finds out what the World Economic Outlook says about growth prospects for the Middle East and North Africa region and reviews a recent OECD report on what needs to be done to improve the role of women in regional economic growth
On shaky ground
Growth forecasts for oil importing countries in the North Africa and Middle East (MENA) region, including Egypt, continue to be negatively affected by the aftermath of the Arab Spring
MENA oil importing countries will grow at 1.2 per cent in 2012 and three per cent in 2013, according to the World Economic Outlook report unveiled in Tokyo this week ahead of the IMF-World Bank 2012 annual meetings.
The report attributed modest growth in 2012 to internal and external factors; namely the effects of social unrest and political uncertainty, weak external demand, and high oil prices. The expectations for higher growth in 2013 are based on assumptions that uncertainty will decrease as political transitions stabilise and external demand picks up.
In the Arab Spring, which started in 2011, "uncertainty and unrest have led to a pullback from the region, evidenced most dramatically in steep declines in tourism and FDI," the report said.
On the external side, the contraction of activity in advanced Europe -- a major trading partner for most economies in the group -- has also been holding back growth. And should things take a turn for the worst, oil importers will feel the pinch. The Euro area is set to see negative growth of -0.4 per cent in 2012 and a modestly better 0.2 per cent in 2013.
Another concern voiced by the report is the negative effect that possible increases in food and fuel prices could have on internal and external balances. "Because of extensive food and fuel subsidies in most economies, the immediate concern with spikes in commodity prices is not the effect on inflation and disposable income, but rather the strain on budgets and foreign exchange reserves."
In fact, as the report says, the budgets and foreign reserves of oil importing countries are already strained by the urge to meet social demands, such as food and fuel subsidies and increased wages, at a time when growth has slowed and political uncertainty has increased.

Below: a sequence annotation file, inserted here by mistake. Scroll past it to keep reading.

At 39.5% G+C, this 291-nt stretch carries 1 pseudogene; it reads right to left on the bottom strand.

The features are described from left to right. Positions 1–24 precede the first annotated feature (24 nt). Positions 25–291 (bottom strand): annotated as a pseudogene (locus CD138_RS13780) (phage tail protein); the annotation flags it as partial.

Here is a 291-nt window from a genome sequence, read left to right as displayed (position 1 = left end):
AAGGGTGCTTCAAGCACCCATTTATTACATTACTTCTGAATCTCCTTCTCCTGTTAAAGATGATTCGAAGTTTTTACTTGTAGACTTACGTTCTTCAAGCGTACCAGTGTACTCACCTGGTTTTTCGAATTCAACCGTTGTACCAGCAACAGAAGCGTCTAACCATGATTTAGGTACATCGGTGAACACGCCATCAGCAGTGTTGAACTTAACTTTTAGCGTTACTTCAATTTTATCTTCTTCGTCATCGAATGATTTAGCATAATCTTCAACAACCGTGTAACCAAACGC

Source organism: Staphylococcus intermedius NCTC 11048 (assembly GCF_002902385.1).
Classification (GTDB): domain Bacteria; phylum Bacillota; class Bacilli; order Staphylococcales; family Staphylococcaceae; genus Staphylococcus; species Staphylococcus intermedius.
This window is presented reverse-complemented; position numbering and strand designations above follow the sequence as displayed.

The report recommends that oil importers focus on rebuilding macroeconomic stability while defining and implementing a reform agenda to accelerate growth.
It also said that "structural fiscal reforms aimed at reorienting government spending towards poverty reduction and the promotion of productive investment will be crucial to improving the budget outlook." And it said that "improved targeting of subsidies, especially through fuel subsidy reforms, will be an important step in this respect."
Oil exporters of the region meanwhile are in much better shape. They will grow at 6.6 per cent in 2012 and 3.8 in 2013. The strong growth in 2012 is attributed to a strong rebound of activity in Libya since late 2011. The boost from Libya will moderate in 2013, the report says, slowing down the growth of oil exporters.
The report says that for oil exporters, the priority is to take advantage of current high oil prices to diversify their economies. That, the report said, can be done by a greater focus on productivity-enhancing spending on human capital and infrastructure investment. It stressed that oil exporters need to "contain increases in spending on entitlements that are hard to reverse."
Risks to the near-term outlook for oil exporters, according to the report, emanate from a slowdown in global growth because it could cause oil prices to drop. The IMF's forecast for global growth was marked down to 3.3 per cent this year and a sluggish 3.6 per cent in 2013. And it said that the global financial system remains fragile.
"For oil exporters, government expenditures have risen to such a degree that substantial declines in the price of oil could undermine fiscal positions. Despite significant accrued financial buffers, such declines could put at risk ongoing infrastructure investment and growth." However the report also pointed out that geopolitical risks, such as those related to Iran, could keep oil prices high.
"Institutional and regulatory reform to stimulate private sector activity and ensure greater and more equal access to economic opportunities and measures to address chronically high unemployment, particularly among the young," is the report's recipe for achieving a more inclusive medium term growth for the whole region and thus securing economic and social stability. It said governments must do that while keeping an eye on macroeconomic stability.